But workers aren’t the only people in the economy. Someone or some company must own the robots, and they must do something with the income— spending on the stuff they like, or adding to GDP via investment. Or perhaps they just save it— but then these savings can be reinvested via the financial system, and if the change is truly transformational there should be plenty of opportunities for that investment. That might not happen automatically, but if desired savings are out of whack with desired investment, monetary policy can usually be adjusted to bring the two into line and get the economy to potential output.
What if robots replace rather than complement human labour?
In the past, new technology has complemented rather than replaced human labour. But in a great reply, Noah Smith raised an important point:
“Economic assumptions are right, until they’re not. The future isn’t always like the past. Sometimes it breaks in radical ways…There is no fundamental law of economics that says that technology must always complement human labour.”
Perhaps automation will be qualitatively different from the technological change we have seen up to now because robots will have a cognitive function. Last year Brad de Long argued that, for most tasks, humans have already been replaced as sources of energy and as sources of manipulation by machines by earlier innovations. He suggested the lack of substitutability between labour and capital is because—up to now— humans have been the sole source of intelligence, sensory perception and reasoning. If robots did one day challenge humans’ cognitive monopoly, then perhaps labour might be eclipsed as an input into production in the same way that horses were in the early 20th century.
I find this a theoretically plausible explanation for how technological progress, at some point in the future, might start to displace labour, because it doesn’t commit the lump of labour fallacy, and it’s consistent with previous waves of technological innovation failing to drive down wages or create widespread unemployment.
But the million dollar question is whether this change in substitutability will occur, and if so, how fast. Neither Noah or Brad believes a drastic change is underway right now, or is imminent, and I’m inclined to agree…
Is substitutability between machines and people low, and will it stay that way?
The evidence on wages in the Robot Macroeconomics post suggests that substitutability has been low. But there’s some evidence that the US labour share has declined a bit over the past decade— from about 66% to 60%. That’s consistent with a bit more substitutability- but also with many other explanations. For example, that US labour has been substituted not with machines but with Chinese labour— a process that might reverse as China becomes richer.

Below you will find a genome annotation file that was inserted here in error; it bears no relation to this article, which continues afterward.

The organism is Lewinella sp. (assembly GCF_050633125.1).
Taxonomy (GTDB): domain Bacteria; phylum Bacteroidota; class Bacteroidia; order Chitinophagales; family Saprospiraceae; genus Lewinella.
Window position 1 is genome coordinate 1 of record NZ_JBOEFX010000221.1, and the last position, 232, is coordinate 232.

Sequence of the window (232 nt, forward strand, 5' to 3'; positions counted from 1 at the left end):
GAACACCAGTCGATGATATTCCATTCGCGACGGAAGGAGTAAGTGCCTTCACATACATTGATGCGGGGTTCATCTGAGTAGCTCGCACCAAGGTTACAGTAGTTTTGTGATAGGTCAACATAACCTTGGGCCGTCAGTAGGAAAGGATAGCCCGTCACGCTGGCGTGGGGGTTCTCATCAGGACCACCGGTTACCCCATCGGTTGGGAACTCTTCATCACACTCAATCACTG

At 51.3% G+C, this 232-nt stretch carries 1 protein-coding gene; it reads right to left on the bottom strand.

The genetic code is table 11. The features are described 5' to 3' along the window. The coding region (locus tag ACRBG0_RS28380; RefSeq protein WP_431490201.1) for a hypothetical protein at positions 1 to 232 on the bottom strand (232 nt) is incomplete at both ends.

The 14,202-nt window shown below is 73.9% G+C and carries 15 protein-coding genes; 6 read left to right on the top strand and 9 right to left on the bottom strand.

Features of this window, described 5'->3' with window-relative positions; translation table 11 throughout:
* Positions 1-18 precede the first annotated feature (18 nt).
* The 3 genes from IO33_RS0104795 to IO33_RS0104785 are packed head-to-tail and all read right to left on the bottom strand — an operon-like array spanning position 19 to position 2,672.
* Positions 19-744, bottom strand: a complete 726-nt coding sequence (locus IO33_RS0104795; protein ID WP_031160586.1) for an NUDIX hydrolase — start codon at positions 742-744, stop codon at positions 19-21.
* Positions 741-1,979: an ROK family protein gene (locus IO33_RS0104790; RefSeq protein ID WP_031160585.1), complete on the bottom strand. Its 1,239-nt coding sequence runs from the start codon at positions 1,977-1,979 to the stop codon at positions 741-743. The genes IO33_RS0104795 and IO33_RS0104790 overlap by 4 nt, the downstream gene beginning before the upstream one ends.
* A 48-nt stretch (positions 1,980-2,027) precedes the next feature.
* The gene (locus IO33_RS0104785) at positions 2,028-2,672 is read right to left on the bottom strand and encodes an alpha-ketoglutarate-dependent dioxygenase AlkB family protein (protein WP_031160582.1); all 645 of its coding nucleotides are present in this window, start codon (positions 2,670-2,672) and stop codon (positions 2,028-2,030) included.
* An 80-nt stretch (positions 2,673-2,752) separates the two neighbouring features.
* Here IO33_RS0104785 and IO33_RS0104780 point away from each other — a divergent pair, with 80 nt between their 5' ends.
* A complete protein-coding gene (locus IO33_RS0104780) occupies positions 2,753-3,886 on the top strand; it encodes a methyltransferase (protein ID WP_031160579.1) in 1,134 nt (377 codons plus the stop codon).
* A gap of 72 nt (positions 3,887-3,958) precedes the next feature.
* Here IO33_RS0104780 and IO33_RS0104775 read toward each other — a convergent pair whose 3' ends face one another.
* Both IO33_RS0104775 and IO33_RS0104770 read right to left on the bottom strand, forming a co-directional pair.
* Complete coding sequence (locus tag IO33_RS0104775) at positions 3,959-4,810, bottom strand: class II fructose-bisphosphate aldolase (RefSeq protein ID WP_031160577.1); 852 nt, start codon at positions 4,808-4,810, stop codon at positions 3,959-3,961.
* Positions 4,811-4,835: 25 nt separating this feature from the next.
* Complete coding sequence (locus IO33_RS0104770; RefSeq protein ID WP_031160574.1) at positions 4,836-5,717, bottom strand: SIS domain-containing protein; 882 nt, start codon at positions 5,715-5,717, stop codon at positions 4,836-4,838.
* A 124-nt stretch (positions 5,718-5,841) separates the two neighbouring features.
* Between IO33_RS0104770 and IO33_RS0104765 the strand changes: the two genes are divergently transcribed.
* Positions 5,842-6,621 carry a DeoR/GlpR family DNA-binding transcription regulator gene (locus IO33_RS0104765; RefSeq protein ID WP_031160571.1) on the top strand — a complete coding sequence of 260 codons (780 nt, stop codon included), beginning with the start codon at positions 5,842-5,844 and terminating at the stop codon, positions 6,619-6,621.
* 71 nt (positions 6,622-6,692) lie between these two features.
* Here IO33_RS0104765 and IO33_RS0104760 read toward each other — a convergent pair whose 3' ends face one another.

But even if there is some replacement of jobs going on, I remain sceptical that this will lead to mass unemployment, slashed wages or more dystopian outcomes.
First up, even if many of today’s jobs can be entirely replaced by machines, technology can also create new roles. If I wrote down a list of “jobs” at the end of the 19th century, when half the US workforce was employed in agriculture, most of them would have either been rendered obsolete by technical change or have a drastic decline in the number of people doing them. But in that time a whole raft of new occupations – electrical engineer, computer programmer, etc – have been created.
Second, within a given organisation the dynamic response can be different to the static one— jobs can and do get reconfigured in response to apparently fatal technological innovations.
Consider bank tellers vs the cash machine (ATM). A great example of a technological innovation entirely replacing human labour for a particular task. This led to a massive fall in the number of bank tellers right? No. Between the 1970 (when American’s first ATM was installed) and 2010 , the number of bank tellers doubled. As James Bessen notes, reducing the number of tellers per branch made it cheaper to run a branch, so banks expanded their branch networks. And the role gradually evolved away from cash handling and more towards relationship banking.
So will robots redefine the economics of technological change?
So I remain unconvinced that we are on the cusp of a sharp break with the past. Substitutability is subtler than lists of tasks or obsolete jobs. And substitutability aside, technological changes tend to have gradual and less dramatic effects at the macro level.
Perhaps in the distant future robots might displace large swathes of human labour. But unless there are rapid advances in medicine or time travel, I fear I won’t be there to see it…
John Lewis works in the Bank’s Research Hub.